Platform As A Service?

There are a few well known platforms that offer a service to developers. Deployment without servers!

Do we need Servers

Heroku was one of the first, created in 2007 and bought by Salesforce. Google App Engine arrived in 2008. AWS Lambda created by AWS in 2014 baked by their Elastic Compute Cloud.

But what is a Platform? They provide an easy way for code to execute, hiding the complexity of server provisioning and maintenance. It is normal to have an opinionated workspace environment for the application to run in.

This can be a limit on the language the program or app must be written in, but a trade off gives cleaner deployments.

Naturally there are still servers involved, but the time needed to create and manage these is built into the price you pay for the resources running your application.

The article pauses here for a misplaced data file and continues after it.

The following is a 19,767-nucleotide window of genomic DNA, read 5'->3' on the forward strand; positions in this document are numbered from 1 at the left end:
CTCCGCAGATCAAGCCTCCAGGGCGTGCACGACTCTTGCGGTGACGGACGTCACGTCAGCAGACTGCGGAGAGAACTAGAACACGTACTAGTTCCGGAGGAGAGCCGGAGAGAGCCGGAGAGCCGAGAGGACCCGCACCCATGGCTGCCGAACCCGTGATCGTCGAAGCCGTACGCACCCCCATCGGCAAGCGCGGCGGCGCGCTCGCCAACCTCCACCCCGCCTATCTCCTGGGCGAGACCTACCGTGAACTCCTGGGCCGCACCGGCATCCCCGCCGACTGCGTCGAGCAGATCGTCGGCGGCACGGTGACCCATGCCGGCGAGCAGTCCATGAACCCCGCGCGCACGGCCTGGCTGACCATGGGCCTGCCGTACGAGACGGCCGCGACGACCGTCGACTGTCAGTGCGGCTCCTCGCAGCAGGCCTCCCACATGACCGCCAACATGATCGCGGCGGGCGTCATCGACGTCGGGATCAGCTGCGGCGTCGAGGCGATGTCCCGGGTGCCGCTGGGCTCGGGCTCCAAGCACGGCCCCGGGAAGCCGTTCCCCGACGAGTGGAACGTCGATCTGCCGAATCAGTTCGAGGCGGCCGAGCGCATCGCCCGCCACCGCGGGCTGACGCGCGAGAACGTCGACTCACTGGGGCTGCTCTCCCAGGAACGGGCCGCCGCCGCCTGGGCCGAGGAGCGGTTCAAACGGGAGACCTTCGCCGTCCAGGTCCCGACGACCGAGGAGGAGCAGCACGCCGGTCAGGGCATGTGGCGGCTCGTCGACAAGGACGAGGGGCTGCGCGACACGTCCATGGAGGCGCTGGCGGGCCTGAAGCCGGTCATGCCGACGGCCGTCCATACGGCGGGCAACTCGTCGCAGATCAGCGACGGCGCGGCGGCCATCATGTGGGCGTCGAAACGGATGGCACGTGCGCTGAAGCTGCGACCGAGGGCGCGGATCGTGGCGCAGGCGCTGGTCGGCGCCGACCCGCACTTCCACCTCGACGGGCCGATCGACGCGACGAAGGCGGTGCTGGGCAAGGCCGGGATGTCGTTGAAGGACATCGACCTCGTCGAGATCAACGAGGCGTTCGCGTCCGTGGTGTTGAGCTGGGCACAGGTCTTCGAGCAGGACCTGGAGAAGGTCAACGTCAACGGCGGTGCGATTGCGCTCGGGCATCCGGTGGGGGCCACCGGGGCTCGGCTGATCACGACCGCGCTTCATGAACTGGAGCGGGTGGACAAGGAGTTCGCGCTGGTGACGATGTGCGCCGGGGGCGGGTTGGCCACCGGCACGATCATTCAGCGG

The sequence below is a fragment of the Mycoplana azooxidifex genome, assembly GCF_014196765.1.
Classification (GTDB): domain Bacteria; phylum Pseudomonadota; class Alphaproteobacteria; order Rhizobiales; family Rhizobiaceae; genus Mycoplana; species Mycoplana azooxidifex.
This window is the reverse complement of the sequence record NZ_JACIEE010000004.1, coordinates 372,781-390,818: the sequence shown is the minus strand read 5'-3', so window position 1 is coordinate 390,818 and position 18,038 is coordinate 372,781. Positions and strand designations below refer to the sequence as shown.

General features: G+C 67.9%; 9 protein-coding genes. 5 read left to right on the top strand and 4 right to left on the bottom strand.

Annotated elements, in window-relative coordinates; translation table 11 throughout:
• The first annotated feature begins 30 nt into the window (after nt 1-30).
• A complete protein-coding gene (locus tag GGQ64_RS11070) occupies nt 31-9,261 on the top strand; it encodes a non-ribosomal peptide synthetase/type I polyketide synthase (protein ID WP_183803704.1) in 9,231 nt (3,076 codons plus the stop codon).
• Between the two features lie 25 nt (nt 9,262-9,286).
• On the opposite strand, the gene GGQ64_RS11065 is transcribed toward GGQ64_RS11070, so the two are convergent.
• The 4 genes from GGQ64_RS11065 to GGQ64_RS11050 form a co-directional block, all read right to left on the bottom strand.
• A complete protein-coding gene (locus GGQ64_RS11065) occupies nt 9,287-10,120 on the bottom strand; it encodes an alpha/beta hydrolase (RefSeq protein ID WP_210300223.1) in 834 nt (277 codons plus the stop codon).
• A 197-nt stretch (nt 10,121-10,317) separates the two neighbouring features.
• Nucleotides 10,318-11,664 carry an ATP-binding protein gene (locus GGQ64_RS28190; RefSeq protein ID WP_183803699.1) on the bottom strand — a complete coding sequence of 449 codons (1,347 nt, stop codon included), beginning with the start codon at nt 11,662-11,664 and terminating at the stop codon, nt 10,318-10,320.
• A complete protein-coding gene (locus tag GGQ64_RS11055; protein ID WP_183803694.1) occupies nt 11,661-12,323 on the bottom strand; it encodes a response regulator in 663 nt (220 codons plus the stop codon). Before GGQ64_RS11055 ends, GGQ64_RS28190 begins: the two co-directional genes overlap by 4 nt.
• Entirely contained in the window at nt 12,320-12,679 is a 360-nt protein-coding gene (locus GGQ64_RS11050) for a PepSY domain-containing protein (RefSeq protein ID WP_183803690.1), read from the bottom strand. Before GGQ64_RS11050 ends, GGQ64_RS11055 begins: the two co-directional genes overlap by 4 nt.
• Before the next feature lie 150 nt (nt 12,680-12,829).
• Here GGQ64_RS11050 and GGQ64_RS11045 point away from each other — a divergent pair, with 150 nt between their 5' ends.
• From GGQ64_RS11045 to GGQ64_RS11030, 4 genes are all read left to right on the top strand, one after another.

This does mean that it can appear expensive compared to Infrastructure, but the total cost of ownership should include time to look after this stuff. For instance, paying for AWS Lambda at scale is more expensive that the EC2 instances by a long way. There are of course payment structures that can reduce this bill (AWS Billing fun), but it might still be worth it to not have the server maintenance issues.

Do you need a platform of your own, or just a team of infrastructure guys enabling self-service to your developer teams?

One of my customers runs over 900 microservices on AWS. They have invested in building a platform team. This is a dedicated team of engineers to build and run their platform, inspired by Heroku, and utilising Lambda and ECS (Elastic Container Service)

Alternatively, in DevOps style, another customer has several developer teams including infrastructure knowledge, working as a cross discipline team.

So in summary, it depends. For a quick start, it might be the way to go with an established PaaS listed above. But you might be paying for features you don’t need.

If you want to know more, contact my team or check out my book.